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Green Chemistry

Epoxide synthesis goes green thanks to electrochemistry

Electrocatalytic oxidation of olefins in water cuts CO2 out of the equation

by Leigh Krietsch Boerner, special to C&EN
May 2, 2019 | APPEARED IN VOLUME 97, ISSUE 18

Credit: J. Am. Chem. Soc.
Manganese oxide nanoparticles catalyze the reaction of water and olefins into epoxides.

Epoxides are ubiquitous in the manufacture of consumer goods, including polyester clothing, antifreeze, and pharmaceuticals. Using current techniques, epoxide synthesis reactions produce high direct CO2 emissions and require hazardous reagents, high temperatures, and high pressures, meaning that the industrial process poses both safety and environmental risks. In a new study, researchers have shown that an electrochemical cell can make epoxides from olefins at room temperature and pressure (J. Am. Chem. Soc. 2019, DOI: 10.1021/jacs.9b02345). This reaction produces minimal waste products and no CO2 as part of the process chemistry.

The traditional process for producing ethylene oxide, for example, is to combine ethylene and oxygen at a temperature of 270–290 °C and a pressure of 1–3 MPa. But CO2 inevitably forms as a result of over-oxidation, which increases the process’s built-in CO2 footprint.

To reduce this footprint, Karthish Manthiram, a chemical engineer at MIT, and coworkers developed an electrochemical method that splits water to provide a source of oxygen for the epoxidation reaction. In a one-compartment electrochemical cell, they mixed various olefins and nanoparticles of manganese oxide (a known water-splitting catalyst) into a blend of acetonitrile and water. Putting 2.5 mA/cm2 of current across the cell and using cyclooctene as the olefin produced cyclooctene oxide and hydrogen, with 50% of the olefins converted after 4 h.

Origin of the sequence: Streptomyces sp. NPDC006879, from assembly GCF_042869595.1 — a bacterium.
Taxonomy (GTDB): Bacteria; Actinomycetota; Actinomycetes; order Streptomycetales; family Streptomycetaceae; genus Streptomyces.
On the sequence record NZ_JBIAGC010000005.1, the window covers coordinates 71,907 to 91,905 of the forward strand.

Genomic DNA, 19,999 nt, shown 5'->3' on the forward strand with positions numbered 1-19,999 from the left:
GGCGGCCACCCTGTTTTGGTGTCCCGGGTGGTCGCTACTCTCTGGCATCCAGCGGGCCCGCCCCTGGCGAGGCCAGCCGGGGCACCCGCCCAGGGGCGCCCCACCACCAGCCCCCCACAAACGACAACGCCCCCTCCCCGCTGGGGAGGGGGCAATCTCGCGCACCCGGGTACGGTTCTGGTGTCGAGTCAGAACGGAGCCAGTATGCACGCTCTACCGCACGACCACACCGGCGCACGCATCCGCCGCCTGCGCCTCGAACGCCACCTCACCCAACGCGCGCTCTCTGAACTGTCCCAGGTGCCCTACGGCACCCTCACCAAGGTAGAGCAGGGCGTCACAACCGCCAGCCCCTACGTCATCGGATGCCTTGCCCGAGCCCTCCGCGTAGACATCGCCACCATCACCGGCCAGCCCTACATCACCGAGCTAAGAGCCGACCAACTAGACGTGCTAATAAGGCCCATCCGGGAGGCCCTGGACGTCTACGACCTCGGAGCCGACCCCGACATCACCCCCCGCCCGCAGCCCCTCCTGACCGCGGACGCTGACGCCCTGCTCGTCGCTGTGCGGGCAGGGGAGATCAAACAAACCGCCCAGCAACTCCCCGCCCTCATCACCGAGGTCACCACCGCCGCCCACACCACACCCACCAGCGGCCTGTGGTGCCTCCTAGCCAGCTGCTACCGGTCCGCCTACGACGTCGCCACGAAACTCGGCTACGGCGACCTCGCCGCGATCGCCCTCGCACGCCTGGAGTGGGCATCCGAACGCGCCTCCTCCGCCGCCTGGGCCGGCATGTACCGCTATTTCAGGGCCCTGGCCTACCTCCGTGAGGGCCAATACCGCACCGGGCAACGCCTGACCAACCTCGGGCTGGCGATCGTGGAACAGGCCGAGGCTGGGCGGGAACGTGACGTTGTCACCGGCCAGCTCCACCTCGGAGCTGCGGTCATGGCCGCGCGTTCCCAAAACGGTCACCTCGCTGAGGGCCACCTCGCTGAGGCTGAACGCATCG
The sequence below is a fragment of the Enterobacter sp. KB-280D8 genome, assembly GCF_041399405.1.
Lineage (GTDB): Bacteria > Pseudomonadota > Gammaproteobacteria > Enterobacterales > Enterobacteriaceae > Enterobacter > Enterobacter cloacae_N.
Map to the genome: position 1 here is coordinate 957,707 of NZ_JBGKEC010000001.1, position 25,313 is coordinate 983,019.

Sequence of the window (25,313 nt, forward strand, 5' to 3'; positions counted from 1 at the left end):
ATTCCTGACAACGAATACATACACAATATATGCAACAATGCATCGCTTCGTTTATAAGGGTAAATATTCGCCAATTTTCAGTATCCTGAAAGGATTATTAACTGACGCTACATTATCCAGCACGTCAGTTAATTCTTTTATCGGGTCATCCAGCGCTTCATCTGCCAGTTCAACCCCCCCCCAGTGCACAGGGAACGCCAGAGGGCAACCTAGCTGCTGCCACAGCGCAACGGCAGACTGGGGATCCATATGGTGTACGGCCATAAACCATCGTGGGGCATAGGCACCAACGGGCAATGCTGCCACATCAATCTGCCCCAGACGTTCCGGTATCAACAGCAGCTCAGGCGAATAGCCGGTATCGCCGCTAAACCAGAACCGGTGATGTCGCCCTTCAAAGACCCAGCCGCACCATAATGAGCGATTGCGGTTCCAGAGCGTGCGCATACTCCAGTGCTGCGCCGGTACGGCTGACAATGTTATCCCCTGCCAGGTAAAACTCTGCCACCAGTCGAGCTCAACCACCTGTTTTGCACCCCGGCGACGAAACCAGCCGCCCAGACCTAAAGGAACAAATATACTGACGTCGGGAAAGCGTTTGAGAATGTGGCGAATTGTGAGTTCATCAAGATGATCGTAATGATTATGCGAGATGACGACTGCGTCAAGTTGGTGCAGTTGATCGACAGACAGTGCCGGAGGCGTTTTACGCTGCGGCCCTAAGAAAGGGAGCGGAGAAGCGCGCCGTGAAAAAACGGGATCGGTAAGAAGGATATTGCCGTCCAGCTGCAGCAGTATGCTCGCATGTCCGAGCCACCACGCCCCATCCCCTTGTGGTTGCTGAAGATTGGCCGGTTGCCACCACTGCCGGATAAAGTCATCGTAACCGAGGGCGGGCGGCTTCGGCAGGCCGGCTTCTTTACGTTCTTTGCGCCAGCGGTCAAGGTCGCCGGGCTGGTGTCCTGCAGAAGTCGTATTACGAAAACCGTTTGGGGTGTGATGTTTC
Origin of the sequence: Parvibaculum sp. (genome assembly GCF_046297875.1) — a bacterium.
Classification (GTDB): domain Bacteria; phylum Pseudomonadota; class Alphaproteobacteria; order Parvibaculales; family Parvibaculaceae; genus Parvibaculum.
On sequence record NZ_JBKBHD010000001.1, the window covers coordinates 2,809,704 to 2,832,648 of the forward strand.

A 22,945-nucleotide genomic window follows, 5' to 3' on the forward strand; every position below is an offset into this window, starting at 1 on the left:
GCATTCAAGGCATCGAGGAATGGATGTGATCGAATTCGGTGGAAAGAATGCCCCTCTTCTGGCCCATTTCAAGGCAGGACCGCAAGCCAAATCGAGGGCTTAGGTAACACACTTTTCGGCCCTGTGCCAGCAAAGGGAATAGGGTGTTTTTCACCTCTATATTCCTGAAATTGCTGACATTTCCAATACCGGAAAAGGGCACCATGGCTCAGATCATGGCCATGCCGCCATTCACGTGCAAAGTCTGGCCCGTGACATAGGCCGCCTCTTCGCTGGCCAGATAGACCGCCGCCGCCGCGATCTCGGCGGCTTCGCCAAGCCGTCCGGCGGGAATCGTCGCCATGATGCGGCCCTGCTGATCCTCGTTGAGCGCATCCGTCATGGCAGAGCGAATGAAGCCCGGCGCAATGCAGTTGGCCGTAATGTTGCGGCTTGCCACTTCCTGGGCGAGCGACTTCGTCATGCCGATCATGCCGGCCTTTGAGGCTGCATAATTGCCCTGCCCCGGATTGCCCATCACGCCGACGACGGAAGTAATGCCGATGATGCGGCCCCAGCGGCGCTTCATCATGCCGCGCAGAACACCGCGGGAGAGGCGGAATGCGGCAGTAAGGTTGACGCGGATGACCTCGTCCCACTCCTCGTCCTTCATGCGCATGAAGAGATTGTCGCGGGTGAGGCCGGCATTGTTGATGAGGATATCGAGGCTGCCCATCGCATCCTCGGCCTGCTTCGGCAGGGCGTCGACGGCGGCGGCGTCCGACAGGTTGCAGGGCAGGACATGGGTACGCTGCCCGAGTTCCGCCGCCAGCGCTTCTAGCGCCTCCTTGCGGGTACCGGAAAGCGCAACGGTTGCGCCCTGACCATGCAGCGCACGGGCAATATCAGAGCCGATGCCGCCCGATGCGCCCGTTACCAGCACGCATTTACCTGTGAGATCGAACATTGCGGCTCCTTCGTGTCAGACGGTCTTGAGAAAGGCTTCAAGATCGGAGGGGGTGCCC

Since olefins and water don’t normally react at room temperature and pressure, it’s counterintuitive to think of reacting olefins in water, Manthiram says. “That’s the very special thing about an electrochemical approach.” Scientists usually split water to produce hydrogen and just vent off the oxygen, he says. Instead, this new method grabs the oxygen atom that comes from water and transfers it to an olefin. The hydrogen produced is a bonus: “you end up with a second valuable product” that can help make it easier for the process to be commercially viable, he says.

“From the environmental perspective, chemistry that produces such an important functional group from olefins and water for organic synthesis and only generates hydrogen along with the epoxide product seems, conceptually, very attractive,” says Bruce H. Lipshutz, an organic chemist at the University of California, Santa Barbara, who focuses on green chemistry. However, he says, several obvious issues would need to be addressed to move the chemistry forward for widespread use in the future.

One of the biggest is the use of acetonitrile as a solvent in the reaction, and that’s something Manthiram’s group is working on eliminating. Although generating acetonitrile waste can be tolerated in small-scale syntheses, such as those used to make pharmaceuticals, a purely aqueous electrolyte is going to be essential for this reaction to be scaled up to industrial levels, Manthiram says. But he’s still thrilled at their success so far. “I would characterize this as an early stage, fundamental discovery. It opens up a lot of possibilities.”

If Manthiram’s group can work through some of the issues with the system, “it could be spectacular,” Lipshutz says. “Why wouldn’t anyone want to get the oxygen from water?”



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